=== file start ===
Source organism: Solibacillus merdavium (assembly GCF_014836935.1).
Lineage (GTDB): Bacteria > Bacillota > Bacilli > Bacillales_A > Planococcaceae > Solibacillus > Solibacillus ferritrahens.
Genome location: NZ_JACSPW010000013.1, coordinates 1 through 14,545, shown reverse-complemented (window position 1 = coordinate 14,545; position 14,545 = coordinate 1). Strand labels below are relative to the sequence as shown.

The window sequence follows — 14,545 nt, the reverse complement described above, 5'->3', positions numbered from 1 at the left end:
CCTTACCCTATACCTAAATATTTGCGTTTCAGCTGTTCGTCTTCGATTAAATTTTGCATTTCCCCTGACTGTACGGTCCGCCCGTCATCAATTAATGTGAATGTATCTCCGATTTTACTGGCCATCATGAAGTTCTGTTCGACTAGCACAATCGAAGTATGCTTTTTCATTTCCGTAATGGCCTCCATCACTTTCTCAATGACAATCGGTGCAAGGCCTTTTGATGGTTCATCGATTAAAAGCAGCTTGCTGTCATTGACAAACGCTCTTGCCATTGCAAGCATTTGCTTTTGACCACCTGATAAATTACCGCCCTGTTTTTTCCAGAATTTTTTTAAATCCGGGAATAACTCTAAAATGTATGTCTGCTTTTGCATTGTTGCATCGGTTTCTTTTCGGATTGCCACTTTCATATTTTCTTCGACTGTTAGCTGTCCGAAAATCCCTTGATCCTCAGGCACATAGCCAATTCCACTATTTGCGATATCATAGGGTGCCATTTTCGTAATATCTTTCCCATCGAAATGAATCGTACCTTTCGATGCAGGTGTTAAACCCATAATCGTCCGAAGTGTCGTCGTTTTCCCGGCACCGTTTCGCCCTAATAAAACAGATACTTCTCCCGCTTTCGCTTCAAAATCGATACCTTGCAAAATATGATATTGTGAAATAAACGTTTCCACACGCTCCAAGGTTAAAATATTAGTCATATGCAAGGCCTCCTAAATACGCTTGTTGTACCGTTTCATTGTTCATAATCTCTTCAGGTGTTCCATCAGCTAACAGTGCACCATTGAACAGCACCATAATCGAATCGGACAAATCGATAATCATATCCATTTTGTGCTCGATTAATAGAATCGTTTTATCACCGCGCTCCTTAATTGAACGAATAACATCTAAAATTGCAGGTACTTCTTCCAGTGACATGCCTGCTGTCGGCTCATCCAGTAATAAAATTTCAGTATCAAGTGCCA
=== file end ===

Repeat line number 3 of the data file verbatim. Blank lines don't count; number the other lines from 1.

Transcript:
Genome location: NZ_JACSPW010000013.1, coordinates 1 through 14,545, shown reverse-complemented (window position 1 = coordinate 14,545; position 14,545 = coordinate 1). Strand labels below are relative to the sequence as shown.